Friday, November 05, 2010

Frozen Drops Are Not Fractals, But They're Nice Too

I got an email about a fractal show in the new planetarium in the new science building at UAA, and given the sunshine, but icy streets and walkways, I decided to walk rather than bike over.  That probably was a mistake.

I guess it's too small to read, but it says "doors remain locked until show is over."  Some things you have to be on time for.   At 12:34, they were already started.  Two more disappointed souls showed up just after I did.

The day was beautiful and not too cold (around 0˚ C), so I thought I'd just go out looking for real life fractals. 

So I wandered back out of the building to see what I could find.

I sort of knew what fractals were, but I couldn't have given you a strict definition.  I checked when I got home.  This is from a website on fractals for kids.  Just about my level.  You can click on the links to see more explanation of what each of these three properties means. 
Fractal Properties
    Fractional dimension
    Formation by iteration
I thought I might find some fractals in the snow and ice all around, but it wasn't to be.  But what I saw was still nice.   I think this birch came closest to having fractal properties.

 But these frozen drops really got my attention.

There's a whole other world inside this drop, frozen on the end of the spruce needles.  I apologize for these pictures not being better.  I really needed a tripod so I could hold still enough.  But this is a large magnification from my pocket sized Canon Powershot.  It's like having a little microscope in your pocket, because you can take a picture and then enlarge it on the screen to see this world you couldn't see with the naked eye.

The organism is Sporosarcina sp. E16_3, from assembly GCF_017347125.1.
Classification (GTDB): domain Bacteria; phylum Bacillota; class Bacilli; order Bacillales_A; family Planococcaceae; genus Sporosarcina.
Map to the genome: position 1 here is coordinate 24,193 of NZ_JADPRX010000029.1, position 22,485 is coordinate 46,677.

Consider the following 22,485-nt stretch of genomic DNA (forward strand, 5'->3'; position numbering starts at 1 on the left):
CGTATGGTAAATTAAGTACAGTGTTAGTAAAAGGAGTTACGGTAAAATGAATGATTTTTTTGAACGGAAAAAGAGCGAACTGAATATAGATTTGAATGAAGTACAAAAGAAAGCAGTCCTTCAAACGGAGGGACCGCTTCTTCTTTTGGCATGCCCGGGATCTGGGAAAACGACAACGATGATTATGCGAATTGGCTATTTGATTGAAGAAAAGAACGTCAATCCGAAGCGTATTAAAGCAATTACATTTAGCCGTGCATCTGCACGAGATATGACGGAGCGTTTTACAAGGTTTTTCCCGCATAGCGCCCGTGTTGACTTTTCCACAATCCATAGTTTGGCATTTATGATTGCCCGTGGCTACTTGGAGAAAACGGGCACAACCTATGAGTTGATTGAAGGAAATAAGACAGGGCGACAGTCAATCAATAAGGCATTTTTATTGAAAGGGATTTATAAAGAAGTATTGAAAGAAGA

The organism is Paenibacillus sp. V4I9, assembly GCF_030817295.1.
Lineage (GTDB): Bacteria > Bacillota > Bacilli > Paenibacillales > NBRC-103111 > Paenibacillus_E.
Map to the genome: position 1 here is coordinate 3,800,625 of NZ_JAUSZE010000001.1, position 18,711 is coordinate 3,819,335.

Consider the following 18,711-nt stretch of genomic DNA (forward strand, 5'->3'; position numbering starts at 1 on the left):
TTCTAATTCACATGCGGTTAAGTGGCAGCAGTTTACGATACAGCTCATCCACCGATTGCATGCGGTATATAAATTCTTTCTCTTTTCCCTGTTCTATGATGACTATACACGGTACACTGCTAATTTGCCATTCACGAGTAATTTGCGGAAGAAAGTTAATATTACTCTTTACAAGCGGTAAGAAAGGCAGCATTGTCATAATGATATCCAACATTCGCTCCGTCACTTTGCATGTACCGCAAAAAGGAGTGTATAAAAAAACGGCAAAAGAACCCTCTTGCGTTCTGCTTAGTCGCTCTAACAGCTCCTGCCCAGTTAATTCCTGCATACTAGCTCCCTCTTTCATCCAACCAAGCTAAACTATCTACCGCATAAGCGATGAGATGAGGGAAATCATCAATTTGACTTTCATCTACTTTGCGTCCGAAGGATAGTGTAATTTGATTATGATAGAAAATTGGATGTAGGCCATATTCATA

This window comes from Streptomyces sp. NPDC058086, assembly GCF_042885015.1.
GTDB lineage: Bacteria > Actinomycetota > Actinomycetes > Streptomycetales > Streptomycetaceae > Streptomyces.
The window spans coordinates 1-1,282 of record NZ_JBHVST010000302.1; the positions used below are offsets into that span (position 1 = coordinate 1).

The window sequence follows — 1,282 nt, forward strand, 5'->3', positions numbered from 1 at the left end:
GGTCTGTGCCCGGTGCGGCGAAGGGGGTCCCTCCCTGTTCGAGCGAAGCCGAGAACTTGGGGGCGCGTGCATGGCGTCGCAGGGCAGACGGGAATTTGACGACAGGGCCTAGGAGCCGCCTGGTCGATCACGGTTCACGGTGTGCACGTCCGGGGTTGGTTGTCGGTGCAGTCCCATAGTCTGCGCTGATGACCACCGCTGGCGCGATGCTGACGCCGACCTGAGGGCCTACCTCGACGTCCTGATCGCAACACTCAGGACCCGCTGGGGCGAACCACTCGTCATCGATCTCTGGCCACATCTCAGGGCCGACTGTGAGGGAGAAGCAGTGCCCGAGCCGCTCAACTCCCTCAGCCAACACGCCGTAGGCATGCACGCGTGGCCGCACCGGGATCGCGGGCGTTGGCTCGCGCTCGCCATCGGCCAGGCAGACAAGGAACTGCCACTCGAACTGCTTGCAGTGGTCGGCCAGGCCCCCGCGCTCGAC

If you look closely you can see these are two different drops.

As you can see, it doesn't take much to keep me entertained.  It wasn't that long ago that most of humanity's entertainment came from observing nature.  

This was the ice that formed on the water in the gutter.


  1. Well, when I tell people I am from Kőbánya, they are actually surprised, because I am not like their typical Kőbánya dweller stereotype, but I admit I would be surprised if one day Kőbánya was the intellectual centre of the country/Budapest, because it is indeed a workers' district but I see nothing bad in it.

    Nice photos by the way.

  2. Steve, your images are fantastic.
    I consulted last weekend the alaskan weather forecart. Habitually I do. The possibility of snow was more than 50%. I see it. Also I take a look at the temperatures. Here we have an inusual november: 22ºC higher. Alaskan temperature... in summer, he, he.

  3. Thanks to both of you.
    Ropi has an interesting post on his blog about his district in Budapest. The name Budapest, to me, is not much more than a name. His post gave it some background depth.

    Tomás has an incredible gridlock painting he did on his site right now.


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